This fortnight there are several new short stories, a poem by Steven Peck that you should not miss, the England Personal Essay Contest winners, Dialogue’s Best of 2011, and Jennifer A. Nielsen’s much-ballyhooed YA fantasy gets a high profile (although negative) review in the New York Times. Please send any suggestions or announcements to mormonlit AT gmail DOT com.
Magazines, Short Stories, and Poetry
Neither of the LDS nominees, Brad Torgersen and Nancy Fulda, won a Nebula Award. Fulda’s short story “Movement,” however, won an Asimov’s Readers’ Award, which was presented the same weekend.
Fulda had an interesting interview with an evangelical SF author who asked her lots of questions about being a Mormon author. Nancy, in her Facebook post about the interview, said, “I offer an alternative to Howard Tayler’s Meme in a Monoculture theory, albeit in passing, and without actually referencing Howard’s original post.”
Brad Torgersen has a new story, “The Curse of Sally Tincakes,” which was the cover story in Orson Scott Card’s Intergalactic Medicine Show #28, May 2012. It is about racers and a racing track on the moon. Torgersen also was interviewed a bunch lately.
Steven L. Peck continues his fictional study of early 20th Century poet Gilda Trillim with the poem “My Turn on Earth.” It is an amazing, fun, inspiring piece about the creation and the plan of salvation, mixing the Pearl of Great Price, evolutionary science, and limericks. Well, all kinds of poetic styles. Not to be missed.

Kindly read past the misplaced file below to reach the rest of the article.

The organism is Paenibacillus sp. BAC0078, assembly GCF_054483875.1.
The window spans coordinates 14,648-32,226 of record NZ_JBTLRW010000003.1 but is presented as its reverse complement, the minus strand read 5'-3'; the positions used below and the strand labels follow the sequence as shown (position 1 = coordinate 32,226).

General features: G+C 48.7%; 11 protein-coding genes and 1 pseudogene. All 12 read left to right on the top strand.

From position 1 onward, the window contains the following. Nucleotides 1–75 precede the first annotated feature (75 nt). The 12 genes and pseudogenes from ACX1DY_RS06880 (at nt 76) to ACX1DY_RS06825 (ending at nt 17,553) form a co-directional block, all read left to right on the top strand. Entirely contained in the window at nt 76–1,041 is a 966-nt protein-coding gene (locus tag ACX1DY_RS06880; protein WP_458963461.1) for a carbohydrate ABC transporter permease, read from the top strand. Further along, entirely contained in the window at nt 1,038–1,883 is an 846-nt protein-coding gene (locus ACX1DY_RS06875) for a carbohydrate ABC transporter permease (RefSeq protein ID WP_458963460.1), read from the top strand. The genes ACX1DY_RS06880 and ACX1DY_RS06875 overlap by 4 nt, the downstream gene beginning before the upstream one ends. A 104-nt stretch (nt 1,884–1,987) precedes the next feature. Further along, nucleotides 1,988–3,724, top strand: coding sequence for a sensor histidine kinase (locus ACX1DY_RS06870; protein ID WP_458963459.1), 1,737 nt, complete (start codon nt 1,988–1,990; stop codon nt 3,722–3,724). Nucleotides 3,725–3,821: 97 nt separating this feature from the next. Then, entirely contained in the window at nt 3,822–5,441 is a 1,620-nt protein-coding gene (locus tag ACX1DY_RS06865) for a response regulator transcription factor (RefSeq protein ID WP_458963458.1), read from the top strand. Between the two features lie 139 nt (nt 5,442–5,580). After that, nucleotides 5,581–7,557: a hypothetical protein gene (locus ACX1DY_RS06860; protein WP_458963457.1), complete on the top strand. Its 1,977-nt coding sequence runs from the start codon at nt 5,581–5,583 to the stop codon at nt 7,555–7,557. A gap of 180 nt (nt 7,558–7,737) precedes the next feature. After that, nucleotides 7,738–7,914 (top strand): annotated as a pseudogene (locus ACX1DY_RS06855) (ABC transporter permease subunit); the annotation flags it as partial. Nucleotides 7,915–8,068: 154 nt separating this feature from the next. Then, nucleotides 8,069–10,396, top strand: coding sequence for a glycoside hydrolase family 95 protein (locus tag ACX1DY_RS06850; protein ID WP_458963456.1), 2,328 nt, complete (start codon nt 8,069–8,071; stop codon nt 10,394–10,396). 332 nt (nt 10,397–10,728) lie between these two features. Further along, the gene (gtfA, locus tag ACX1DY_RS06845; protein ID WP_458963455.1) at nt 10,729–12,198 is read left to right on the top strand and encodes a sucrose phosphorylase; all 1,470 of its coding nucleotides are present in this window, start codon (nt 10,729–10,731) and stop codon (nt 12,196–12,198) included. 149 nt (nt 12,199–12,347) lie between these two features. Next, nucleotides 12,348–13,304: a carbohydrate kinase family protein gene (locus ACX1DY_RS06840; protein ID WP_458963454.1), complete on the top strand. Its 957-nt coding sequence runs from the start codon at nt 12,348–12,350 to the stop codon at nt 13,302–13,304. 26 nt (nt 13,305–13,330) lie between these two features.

The Larry Menlove online story “Touchstone” is listed as one of the Notable (online) Stories of 2001 in the Million Writers Award.
Courtney Miller Santo. “Wind Gap,” Memphis Magazine, June 2012. Grand-prize winner of the 2011 Memphis Magazine Fiction Contest. She teaches at the University of Memphis Department of English.
James Goldberg’s short story “Rite of Passage,” about Mormon masculinity, is at Everyday Mormon Writers.
Eric James Stone’s humorous horror story “Nine Tenths of the Law,” about zombies and lawyers, is now available in Blood Lite III: Aftertaste, edited by Kevin J. Anderson. Also, Stone’s “A Great Destiny” is available at Everyday Mormon Writer. A fallen king and the prophet who influenced his choices discuss prophesy. The story previously appeared in Daily Science Fiction.
The 2012 England Personal Essay Contest Winners were announced by Sunstone Magazine. It is different from Ireantum’s Charlotte and Eugene England Personal Essay Contest. The deadline for that 2012 contest is May 31.
1st Place: “The Living and the Telling,” by Lisa Torcasso Downing. 2nd Place: “On Understanding,” by Travis Washburn 3rd Place: “Hosannas at Glide Memorial Church,” by Bob Rees
Honorable Mentions: “With Desire Have I Desired to Wrestle this Wrestle,” by Harlow Soderborg Clark, “Lessons in Mormon Modernism, or How I Learned to Love the Provo and Ogden Temples,” by Alan B. Barnett
Dialogue: Journal of Mormon Thought‘s Annual Awards, 2011 were announced by editor Kristine Haglund. The award winning pieces, all of which were published in 2011 issues of Dialogue, are available for a $5.00 package download. The winning pieces include:
For Fiction: David G. Pace, “American Trinity”–Summer.
For Poetry: Anna Taylor Lewis, “Dishes”–Fall, Matt Nagel, “Blessing My Son”–Fall, Paul Swenson, “Marginalia”–Spring.
For Personal Voices: Scott Davis, “The Fabulous Jesus: A Heresy of Reconciliation”–Fall, and for “From the Pulpit”: Paul Reeve “That the Glory of God Might be Manifest”–Spring.
Fiction Award Citation: “David Pace tells the story of one of the Three Nephites, grown weary of his immortality and longing for the close relationship he had with Jesus during Jesus’ life. There are funny moments–two of the Three sipping wine and eating oysters, chuckling about the third who is probably out in the desert eating locusts “on principle”–but at its core is a poignant, tragic, and utterly Mormon Jesus, deeply loved and barely understood by his tired disciples.” “American Trinity” also won the Association for Mormon Letters’ Award for the best short story of 2011.”